Your transformation journey
Pearls of wisdom from the AI & Intelligent Automation podcast episodes 56-60
Simplify, standardize, centralize, automate
Ep.56: Loren Mahon, Oracle
“We're always looking at what are the next opportunities for us to scale. When I look at business transformation overall, we really have a pretty disciplined methodology that we've developed over the years that we've been doing this, and it's four steps. It's simplify, standardize, centralize and automate.”
If you can’t crystalize your transformation strategy at the moment- take this one. Loren goes on to share that “simplify” is looking for best practices and that “standardize” is adopting those best practices as appropriate. As appropriate brings you to “centralize,” which means that you want to standardize in as few places as possible and you already are most likely familiar with “automate.”
But of course once you’ve done those four steps, it’s not that you have accomplished transformation– at that point you’re simply ready for transformation.
Idiot's guide to stupid questions
Ep.57: Chris Bevacqua, GE
“I just asked the stupid questions. 'Cause I didn't know how to set anything up, but I just also knew what didn't work for me as a sales rep.”
The only stupid question is the one that isn’t asked. Chris went into transforming shared services through operational excellence and eventually automation by starting at the beginning and asking questions through the mind of the customer. He admits he came at it from ‘just a sales guy’ point of view– but that’s how he affected wholesale change iteratively. Why do we do this that way? Why do we do that this way? And so on.
Transformation from the top, no matter where you are
Ep.58: Nadia de Villa, Manulife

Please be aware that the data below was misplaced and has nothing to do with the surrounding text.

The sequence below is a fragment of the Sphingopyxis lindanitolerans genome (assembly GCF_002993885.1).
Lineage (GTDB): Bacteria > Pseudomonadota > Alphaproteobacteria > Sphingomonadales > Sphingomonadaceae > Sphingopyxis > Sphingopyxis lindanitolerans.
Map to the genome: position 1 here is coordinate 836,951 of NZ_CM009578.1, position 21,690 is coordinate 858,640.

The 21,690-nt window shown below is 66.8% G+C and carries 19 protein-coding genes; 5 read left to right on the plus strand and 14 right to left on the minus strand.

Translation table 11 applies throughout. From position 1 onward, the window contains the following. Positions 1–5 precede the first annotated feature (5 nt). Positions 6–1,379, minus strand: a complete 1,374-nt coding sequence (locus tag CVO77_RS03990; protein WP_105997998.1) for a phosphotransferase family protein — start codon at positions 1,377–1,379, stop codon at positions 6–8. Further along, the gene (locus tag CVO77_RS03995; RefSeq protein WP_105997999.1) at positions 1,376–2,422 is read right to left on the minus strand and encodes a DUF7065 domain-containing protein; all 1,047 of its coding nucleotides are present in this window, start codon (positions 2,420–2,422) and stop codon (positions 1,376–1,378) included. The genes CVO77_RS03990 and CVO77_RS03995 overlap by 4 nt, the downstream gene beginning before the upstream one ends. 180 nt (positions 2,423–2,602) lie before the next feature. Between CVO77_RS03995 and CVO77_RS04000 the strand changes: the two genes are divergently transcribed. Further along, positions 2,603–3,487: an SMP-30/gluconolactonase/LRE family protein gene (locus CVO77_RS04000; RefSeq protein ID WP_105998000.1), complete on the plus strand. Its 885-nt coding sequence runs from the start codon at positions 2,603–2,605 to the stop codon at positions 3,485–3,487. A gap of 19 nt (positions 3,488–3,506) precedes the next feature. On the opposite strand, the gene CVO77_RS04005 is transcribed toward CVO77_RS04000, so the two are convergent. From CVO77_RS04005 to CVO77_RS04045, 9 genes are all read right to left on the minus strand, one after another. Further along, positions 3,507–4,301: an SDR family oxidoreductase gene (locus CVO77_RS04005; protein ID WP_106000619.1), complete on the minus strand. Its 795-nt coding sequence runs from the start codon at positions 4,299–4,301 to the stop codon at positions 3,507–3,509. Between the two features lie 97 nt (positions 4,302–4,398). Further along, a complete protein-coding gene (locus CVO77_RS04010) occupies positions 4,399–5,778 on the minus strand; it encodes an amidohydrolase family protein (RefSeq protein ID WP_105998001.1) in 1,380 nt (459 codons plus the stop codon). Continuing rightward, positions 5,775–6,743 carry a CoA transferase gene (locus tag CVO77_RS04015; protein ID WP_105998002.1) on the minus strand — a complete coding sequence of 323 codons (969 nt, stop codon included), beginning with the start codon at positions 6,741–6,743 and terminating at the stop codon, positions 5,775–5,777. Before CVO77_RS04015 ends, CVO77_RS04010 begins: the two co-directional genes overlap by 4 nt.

“The transformation efforts itself began with an assessment of the world, our current state, at a fairly high level– with an objective of truly turning the enterprise on its head and changing. That was the starting point. There was an enterprise-wide executive mandate to transform.”
Nadia was tasked to do her job through an enterprise-wide executive mandate to transform. Jealous? If you’re lucky enough to be in an organization like this you know that the work still has to get done and it’s certainly not easy. Because. You. Have. To. Change. Everything. Then you have to find new metrics of how to measure your success. Then you have to succeed. On the other hand, if you’re not lucky enough to be in an organization that is driving transformation from the very top, start at your level– drive transformation through the ranks and then showcase success up. Also very difficult, but they’re paying you to be there, so why not.
Go find that leak
Ep.59: Jerry Wagner, Capitol One
“One of the first tasks that I had was actually this gigantic green panel. It had a bunch of little air tubes that were stuck in there. My boss at the time just said, "You hear that leak? Okay, well one of those little modules is leaking, and it's screwing up how this machine is running. Go find that leak." That was my start of my automation journey. For that particular panel– it was pneumatic controls. You think about the technology from like the ‘50s. Automation's been around for years.”
Go find that leak. The more things change, the more they stay the same. The leaks are your tired clunky processes. Once you find the leak, you’ve got to fix the leak. You either optimize the process or eliminate the process. Then go find another leak. You’ll always have leaks but they won’t always be pneumatic controls. They’ll be old bots. Like right now, some of the bots that you put into play less than a year ago have leaks. Go find that leak.
Transformation journey to ultimate customer journey
Ep.60: Moh Al Ghadban, Adidas
“Having gone through IT process automation ourselves, when we wanted to go through our robotic process automation journey, we partnered with our internal teams to actually have a framework, have the criteria about our partner selection. Selecting a partner is going through a journey. You have a vision, of where you want to go with this partner. And you identify how that partner would help you to go through this journey.”
Rather than the tail wagging the dog with the tail being business and the dog being IT, Moh’s enterprise has figured out how to have IT lead. And rather than having the tail wagging the dog with the tail being the solution provider and the dog being the enterprise, Moh’s enterprise has figured how to have the enterprise lead. And it all comes down to one word: vision. Envision the best possible scenario of what your customer’s journey could be in five years. Build your enterprise to serve that journey. Before you take one step, define your enterprise’s journey to your ultimate customer’s journey.